terça-feira, 28 de maio de 2013
Goethe in Hollywood and L.A. as Hell: Doctor Faustus by Thomas Mann
The Farewell of the Sonata Form by Professor Kretschmar - Theodor Wissengrund Adorno - Beethoven's Piano Sonata No. 32 in C minor, Op. 111
What did he talk about? Well, the man was capable of spending a whole hour on the question: Why did Beethoven not write a third movement to the Piano Sonata Opus 111? It is without doubt a matter worth discussing. But think of it in the light of the posters outside the hall of Activities for the Common Weal, or inserted in the Kaisersaschern Railway Journal, and ask yourself the amount of public interest it could arouse. People positively did not want to know why Op. 111 has only two movements. We who were present at the explanation had indeed an uncommonly enriching evening, and this although the sonata under discussion was to that date entirely unknown to us. Still it was precisely through these lectures that we got to know it, and as a matter of fact very much in detail;
for Kretschmar played it to us on the inferior cottage piano that was all he could command, a grand piano not being granted him. He played it capitally despite the rumbling noise the instrument made; analysing its intellectual content with great impressiveness as he went, describing the circumstances under which it — and two others — were written and expatiating with caustic wit upon the master’s own explanation of the reason why he had not done a third movement corresponding to the first. Beethoven, it seems, had calmly answered this question, put by his famulus, by saying that he had not had time and therefore had somewhat extended the second movement. No time! And he had said it "calmly," to boot.
The contempt for the questioner which lay in such an answer had obviously not been noticed, but it was justified contempt. And now the speaker described Beethoven’s condition in the year 1820, when his hearing, attacked by a resistless ailment, was in progressive decay, and it had already become clear that he could no longer conduct his own works. Kretschmar told us about the rumours that the famous author was quite written out, his productive powers exhausted, himself incapable of larger enterprises, And then Kretschmar talked about the Sonata in C minor, which indeed it was not easy to see as a well-rounded and intellectually digested work, and which had given his contemporary critics, and his friends as well, a hard aesthetic nut to crack. These friends and admirers, Kretschmar said, simply could not follow the man they revered beyond the height to which at the time of his maturity he had brought the symphony, the piano sonata, and the classical string quartet. In the works of the last period they stood with heavy hearts before a process of dissolution or alienation, of a mounting into an air no longer familiar or safe to meddle with; even before a plus ultra, wherein they had been able to see nothing else than a degeneration of tendencies previously present, an excess of introspection and speculation, an extravagance of minutiae and scientific musicality — applied sometimes to such simple material as the arietta theme of the monstrous movement of variations which forms the second part of this sonata.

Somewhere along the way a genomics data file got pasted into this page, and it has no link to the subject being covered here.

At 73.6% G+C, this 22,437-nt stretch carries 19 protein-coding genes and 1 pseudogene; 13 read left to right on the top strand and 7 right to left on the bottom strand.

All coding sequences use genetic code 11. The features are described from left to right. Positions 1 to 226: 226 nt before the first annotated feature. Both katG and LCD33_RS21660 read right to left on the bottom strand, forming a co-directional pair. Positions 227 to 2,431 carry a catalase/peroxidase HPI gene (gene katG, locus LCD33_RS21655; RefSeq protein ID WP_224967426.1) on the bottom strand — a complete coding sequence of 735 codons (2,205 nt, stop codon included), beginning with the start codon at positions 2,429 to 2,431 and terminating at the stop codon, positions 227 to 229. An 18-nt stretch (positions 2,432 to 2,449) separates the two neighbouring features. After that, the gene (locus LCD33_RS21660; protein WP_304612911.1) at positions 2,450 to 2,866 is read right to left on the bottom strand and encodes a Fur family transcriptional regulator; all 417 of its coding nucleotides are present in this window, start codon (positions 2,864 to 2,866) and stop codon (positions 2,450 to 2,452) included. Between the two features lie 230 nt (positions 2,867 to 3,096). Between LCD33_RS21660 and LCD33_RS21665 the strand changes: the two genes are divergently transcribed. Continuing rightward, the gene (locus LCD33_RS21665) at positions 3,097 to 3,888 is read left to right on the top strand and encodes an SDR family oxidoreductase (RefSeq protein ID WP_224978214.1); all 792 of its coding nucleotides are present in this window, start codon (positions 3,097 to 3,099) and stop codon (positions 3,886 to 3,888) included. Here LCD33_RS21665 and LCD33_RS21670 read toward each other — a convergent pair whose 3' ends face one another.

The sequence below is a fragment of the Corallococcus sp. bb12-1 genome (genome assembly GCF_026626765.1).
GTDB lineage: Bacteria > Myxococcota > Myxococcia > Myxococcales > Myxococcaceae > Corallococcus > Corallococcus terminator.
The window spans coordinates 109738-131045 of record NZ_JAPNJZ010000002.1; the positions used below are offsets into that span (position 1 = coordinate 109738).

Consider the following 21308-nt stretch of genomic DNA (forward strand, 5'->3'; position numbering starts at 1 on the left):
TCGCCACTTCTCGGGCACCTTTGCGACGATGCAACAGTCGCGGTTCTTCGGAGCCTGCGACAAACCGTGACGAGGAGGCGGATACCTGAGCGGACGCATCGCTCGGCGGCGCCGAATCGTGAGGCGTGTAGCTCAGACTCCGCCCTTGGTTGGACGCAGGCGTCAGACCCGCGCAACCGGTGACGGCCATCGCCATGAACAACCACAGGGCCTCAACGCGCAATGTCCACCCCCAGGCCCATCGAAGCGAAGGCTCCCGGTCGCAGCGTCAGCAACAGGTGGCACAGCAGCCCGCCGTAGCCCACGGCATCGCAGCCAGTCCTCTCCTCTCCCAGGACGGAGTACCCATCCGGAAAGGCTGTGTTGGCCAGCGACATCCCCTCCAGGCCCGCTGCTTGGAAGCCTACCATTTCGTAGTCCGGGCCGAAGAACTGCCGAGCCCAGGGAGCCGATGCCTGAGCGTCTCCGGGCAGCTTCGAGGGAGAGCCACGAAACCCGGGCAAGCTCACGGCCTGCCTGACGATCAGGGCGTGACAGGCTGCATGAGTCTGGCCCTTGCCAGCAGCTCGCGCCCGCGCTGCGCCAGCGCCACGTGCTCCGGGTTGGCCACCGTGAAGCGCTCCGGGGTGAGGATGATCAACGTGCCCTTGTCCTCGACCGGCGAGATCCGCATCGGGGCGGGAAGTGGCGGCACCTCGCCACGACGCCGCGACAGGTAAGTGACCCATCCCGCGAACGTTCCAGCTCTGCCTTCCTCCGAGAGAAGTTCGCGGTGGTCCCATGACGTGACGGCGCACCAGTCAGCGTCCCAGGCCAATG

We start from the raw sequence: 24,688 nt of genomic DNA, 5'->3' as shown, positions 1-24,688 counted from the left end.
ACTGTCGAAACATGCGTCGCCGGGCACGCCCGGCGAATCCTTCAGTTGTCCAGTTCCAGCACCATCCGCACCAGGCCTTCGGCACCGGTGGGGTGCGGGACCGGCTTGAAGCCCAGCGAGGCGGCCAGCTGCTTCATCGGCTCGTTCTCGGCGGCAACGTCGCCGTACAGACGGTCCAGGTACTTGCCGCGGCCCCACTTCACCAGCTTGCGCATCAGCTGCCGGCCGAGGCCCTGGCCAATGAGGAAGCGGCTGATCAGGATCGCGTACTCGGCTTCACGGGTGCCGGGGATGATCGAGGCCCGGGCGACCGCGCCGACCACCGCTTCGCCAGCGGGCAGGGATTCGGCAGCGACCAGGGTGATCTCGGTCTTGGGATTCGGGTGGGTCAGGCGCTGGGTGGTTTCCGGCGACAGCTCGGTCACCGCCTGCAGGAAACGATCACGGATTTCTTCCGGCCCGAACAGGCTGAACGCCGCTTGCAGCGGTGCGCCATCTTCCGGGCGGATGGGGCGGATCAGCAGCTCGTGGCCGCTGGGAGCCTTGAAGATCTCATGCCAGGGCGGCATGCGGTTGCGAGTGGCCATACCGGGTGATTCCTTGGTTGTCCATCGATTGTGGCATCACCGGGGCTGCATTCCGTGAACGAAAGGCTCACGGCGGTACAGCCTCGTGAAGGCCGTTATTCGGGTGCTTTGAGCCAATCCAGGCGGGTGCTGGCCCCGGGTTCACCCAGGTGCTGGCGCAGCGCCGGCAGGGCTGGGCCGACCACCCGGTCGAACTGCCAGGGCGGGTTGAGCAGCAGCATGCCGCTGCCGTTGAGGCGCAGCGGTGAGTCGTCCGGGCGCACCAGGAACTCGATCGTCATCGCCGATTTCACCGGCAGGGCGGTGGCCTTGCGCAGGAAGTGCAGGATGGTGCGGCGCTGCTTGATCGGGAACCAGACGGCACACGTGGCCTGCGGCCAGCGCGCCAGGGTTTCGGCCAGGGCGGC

The theme of this movement goes through a hundred vicissitudes, a hundred worlds of rhythmic contrasts, at length outgrows itself, and is finally lost in giddy heights that one might call other-worldly or abstract. And in just that very way Beethoven’s art had overgrown itself, risen out of the habitable regions of tradition, even before the startled gaze of human eyes, into spheres of the entirely and utterly and nothing-but personal — an ego painfully isolated in the absolute, isolated too from sense by the loss of his hearing; lonely prince of a realm of spirits, from whom now only a chilling breath issued to terrify his most willing contemporaries, standing as they did aghast at these communications of which only at moments, only by exception, they could understand anything at all. So far, so good, said Kretschmar. And yet again, good or right only conditionally and incompletely.
Kretschmar did not return from the piano to his desk. He sat on his revolving stool with his face turned towards us, in the same position as ours, bent over, hands between his knees, and in a few words brought to an end his lecture on why Beethoven had not written a third movement to Op. in. We had only needed, he said, to hear the piece to answer the question ourselves. A third movement? A new approach? A return after this parting — impossible! It had happened that the sonata had come, in the second, enormous movement, to an end, an end without any return.
Translated by John E. Woods